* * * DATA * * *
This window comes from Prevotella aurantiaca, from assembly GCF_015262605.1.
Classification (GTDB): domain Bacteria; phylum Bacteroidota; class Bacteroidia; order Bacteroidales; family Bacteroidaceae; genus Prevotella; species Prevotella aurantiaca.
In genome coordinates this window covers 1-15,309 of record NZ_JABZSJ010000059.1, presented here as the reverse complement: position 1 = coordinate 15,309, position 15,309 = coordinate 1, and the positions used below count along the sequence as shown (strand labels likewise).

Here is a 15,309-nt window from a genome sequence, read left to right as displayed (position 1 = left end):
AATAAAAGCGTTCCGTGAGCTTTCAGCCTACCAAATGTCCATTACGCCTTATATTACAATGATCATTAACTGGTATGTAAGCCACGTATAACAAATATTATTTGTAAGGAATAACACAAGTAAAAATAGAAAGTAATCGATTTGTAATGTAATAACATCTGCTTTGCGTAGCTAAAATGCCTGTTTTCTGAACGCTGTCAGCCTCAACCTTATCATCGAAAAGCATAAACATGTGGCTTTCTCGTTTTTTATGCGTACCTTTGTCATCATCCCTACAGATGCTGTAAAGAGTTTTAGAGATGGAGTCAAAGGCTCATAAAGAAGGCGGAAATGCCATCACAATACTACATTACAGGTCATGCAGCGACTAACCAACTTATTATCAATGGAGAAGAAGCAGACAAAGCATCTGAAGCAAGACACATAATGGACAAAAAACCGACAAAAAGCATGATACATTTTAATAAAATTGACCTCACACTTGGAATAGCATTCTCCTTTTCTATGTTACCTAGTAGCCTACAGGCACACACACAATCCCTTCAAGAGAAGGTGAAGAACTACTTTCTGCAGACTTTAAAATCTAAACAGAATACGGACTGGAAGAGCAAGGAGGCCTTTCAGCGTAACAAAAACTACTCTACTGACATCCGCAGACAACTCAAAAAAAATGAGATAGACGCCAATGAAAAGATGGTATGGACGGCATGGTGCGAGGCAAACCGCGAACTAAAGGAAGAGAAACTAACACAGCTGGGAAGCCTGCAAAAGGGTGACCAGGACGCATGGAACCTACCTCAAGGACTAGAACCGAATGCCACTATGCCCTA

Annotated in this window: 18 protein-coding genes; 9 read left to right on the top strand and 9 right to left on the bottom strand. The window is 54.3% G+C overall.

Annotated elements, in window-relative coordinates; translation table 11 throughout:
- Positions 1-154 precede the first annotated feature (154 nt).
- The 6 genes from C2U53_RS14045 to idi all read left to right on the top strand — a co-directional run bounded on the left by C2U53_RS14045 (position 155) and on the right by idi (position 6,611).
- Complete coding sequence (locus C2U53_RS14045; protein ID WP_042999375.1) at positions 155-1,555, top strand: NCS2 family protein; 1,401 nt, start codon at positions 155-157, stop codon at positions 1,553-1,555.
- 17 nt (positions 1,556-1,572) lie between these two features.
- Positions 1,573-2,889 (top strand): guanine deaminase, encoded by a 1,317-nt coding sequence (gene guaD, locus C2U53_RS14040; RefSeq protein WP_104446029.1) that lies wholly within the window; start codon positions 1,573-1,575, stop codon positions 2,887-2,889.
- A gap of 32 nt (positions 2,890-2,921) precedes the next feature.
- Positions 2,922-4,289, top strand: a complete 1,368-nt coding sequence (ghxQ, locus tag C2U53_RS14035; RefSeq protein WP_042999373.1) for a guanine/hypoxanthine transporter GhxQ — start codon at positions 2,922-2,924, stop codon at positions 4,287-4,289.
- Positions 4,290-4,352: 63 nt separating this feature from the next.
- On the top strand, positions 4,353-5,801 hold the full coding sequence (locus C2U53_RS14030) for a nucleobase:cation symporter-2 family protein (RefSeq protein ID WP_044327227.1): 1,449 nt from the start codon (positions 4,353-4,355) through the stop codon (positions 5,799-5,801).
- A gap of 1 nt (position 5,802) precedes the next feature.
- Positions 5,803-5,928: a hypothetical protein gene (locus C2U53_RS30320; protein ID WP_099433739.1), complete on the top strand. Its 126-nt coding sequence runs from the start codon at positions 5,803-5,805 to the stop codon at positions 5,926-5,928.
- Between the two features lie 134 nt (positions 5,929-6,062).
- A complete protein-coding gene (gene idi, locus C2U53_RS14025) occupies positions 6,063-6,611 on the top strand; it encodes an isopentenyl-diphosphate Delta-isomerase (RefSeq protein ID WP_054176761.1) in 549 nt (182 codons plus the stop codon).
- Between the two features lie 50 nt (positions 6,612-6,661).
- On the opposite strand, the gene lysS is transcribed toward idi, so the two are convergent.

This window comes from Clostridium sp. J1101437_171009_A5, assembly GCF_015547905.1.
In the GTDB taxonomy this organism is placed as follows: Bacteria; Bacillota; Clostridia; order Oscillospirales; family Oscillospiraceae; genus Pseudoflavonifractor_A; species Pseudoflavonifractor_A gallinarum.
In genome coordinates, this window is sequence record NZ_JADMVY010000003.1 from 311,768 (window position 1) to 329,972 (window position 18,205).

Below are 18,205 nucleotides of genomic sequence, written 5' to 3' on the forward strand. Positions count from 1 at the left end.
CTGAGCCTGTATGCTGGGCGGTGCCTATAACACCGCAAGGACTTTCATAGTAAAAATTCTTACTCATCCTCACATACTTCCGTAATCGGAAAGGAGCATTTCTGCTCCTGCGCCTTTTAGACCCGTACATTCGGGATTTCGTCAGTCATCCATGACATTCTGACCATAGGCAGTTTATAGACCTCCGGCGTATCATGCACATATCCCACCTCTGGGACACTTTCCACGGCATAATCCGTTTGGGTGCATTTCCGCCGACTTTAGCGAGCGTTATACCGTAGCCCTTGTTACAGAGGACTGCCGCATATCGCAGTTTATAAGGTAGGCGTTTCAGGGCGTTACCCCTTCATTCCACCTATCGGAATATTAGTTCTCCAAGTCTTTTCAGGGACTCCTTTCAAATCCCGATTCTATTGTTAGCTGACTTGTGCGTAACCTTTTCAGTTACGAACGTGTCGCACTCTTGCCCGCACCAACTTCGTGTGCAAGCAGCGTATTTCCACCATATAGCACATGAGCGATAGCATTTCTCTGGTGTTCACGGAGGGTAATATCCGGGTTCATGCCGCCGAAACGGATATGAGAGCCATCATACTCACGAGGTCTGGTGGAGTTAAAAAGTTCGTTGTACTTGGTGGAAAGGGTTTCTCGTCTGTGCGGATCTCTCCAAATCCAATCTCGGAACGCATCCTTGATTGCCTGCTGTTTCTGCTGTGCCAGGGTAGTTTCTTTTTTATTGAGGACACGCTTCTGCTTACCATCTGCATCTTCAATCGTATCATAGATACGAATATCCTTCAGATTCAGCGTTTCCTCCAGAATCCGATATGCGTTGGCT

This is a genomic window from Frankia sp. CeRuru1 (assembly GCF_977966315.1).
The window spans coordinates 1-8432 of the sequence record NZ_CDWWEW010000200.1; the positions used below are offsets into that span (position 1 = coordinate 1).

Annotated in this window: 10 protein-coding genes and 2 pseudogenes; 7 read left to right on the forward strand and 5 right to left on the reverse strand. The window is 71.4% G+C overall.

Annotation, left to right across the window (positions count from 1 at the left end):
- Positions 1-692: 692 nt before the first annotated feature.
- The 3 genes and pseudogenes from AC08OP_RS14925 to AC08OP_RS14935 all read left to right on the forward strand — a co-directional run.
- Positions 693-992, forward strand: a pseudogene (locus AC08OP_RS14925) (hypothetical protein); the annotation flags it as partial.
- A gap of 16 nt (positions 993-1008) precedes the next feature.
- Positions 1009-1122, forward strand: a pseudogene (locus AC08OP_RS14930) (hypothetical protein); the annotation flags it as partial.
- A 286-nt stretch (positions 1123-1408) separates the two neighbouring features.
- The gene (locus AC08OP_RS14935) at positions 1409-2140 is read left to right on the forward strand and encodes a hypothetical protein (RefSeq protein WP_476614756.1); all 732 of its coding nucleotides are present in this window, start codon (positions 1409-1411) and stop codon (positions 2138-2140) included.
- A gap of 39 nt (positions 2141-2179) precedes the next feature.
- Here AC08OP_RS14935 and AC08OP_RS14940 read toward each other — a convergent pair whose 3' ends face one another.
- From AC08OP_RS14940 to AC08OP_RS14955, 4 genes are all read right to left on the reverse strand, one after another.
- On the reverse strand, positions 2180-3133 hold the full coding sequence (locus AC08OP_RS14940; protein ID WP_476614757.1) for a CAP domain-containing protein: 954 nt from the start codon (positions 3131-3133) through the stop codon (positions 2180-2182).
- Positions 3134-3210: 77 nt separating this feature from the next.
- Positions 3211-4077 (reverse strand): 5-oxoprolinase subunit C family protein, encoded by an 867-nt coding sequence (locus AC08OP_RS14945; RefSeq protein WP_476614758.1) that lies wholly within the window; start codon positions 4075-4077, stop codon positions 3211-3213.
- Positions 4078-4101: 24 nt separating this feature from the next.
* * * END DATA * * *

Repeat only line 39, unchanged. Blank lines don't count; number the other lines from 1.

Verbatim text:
- A gap of 39 nt (positions 2141-2179) precedes the next feature.